Here in New South Wales we are celebrating History Week, a time when organisations across the state throw open their doors and showcase the ways they are preserving out rich and varied history. Many information organisations are taking part including The National Archives with a talk titled ‘Eat History’ and  Botany Bay Library with a lecture about the Davis Gelatine Company, who inspired many home cooks long before Master Chef.

When sitting down to write this post I had History Week on the brain and wanted to find some little nugget from libraries past that might show us how far we have come….or not…
The references below all come from Jeremy Norman’s From Cave Paintings to the Internet: Chronological and Thematic Studies of the History of Information and Media, an extensive resource for anyone interested in the subject.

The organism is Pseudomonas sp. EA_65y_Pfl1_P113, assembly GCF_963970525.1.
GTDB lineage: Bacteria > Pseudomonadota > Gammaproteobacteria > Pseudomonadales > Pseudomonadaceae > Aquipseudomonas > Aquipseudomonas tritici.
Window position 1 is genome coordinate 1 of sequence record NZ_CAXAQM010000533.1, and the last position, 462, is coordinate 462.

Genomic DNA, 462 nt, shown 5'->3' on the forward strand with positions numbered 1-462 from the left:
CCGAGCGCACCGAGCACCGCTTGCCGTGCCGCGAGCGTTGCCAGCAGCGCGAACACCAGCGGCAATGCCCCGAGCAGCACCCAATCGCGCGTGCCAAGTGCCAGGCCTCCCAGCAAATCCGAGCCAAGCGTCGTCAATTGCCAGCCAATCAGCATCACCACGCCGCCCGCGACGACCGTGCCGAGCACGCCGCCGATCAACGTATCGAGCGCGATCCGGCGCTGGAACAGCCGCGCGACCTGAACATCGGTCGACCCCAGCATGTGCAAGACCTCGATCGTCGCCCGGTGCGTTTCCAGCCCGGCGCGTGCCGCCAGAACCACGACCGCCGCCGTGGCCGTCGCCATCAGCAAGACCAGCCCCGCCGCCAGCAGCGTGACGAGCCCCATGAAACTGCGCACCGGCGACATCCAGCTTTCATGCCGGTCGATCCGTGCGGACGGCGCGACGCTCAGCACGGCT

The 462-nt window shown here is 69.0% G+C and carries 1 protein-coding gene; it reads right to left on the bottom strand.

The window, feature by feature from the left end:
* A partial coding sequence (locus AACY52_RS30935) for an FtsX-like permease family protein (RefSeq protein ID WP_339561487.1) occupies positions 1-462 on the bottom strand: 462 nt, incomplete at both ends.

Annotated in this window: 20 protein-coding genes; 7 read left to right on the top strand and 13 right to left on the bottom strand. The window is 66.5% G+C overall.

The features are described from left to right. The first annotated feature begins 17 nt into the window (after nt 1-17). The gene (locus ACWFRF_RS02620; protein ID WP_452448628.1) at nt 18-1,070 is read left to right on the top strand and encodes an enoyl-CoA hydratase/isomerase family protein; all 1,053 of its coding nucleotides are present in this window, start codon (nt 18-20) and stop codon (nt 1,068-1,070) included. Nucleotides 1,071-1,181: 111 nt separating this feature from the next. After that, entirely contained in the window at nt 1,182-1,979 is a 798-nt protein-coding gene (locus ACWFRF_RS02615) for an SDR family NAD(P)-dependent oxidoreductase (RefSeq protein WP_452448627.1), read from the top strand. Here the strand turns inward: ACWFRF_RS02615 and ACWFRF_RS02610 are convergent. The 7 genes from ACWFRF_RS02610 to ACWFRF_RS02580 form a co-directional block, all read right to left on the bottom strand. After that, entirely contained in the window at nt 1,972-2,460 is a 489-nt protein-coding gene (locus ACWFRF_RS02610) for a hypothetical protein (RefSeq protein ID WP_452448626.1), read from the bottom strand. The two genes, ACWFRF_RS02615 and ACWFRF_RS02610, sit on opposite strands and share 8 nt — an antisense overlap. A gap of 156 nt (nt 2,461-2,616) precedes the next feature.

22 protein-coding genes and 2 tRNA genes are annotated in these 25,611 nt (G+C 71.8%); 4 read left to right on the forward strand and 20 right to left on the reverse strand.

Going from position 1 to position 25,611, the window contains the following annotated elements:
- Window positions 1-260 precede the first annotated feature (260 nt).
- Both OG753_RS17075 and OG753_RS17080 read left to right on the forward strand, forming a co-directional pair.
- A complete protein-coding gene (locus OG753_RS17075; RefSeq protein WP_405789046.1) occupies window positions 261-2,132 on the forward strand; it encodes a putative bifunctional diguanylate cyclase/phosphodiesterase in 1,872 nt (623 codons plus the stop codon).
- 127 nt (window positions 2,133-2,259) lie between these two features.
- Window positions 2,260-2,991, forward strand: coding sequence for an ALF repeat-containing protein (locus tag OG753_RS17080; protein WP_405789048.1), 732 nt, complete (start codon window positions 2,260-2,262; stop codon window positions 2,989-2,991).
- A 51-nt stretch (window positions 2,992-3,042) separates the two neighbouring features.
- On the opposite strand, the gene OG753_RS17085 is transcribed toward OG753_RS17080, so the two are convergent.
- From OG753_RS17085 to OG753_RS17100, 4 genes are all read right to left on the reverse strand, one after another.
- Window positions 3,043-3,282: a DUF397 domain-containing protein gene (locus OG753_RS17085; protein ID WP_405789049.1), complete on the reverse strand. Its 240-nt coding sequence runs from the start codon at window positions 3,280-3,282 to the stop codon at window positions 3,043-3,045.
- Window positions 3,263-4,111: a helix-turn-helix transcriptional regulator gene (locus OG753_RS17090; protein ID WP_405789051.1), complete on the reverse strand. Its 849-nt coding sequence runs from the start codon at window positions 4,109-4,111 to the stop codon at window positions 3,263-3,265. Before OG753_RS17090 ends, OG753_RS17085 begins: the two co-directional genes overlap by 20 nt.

According to sources on the subject, the library at the Sorbonne in 1321 encountered some of the same problems modern libraries are grappling with; how to ensure resources are returned, ways to raise money to grow the collection and how to improve the library catalogue.

In regards to loans, the library had a novel way to ensure all loaned books were returned
no book was to be loaned out of the house [library] unless a pledge of greater value, whether book or precious metal, be left in its place in the pledge chest’

So if this were in force today, how much gold would it take to borrow a copy of The Help?

And if you thought modern libraries were the first to have a Saturday book sale at the local markets, think again, the statutes of the Sorbonne listed
“certain unbound manuscripts of little worth, such as collections of notes and sermons, were to be disposed of, and the proceeds used to buy books which the library lacked.”

The last point made was in reference to the poor state of the library’s catalogue and that an entirely new one should be undertaken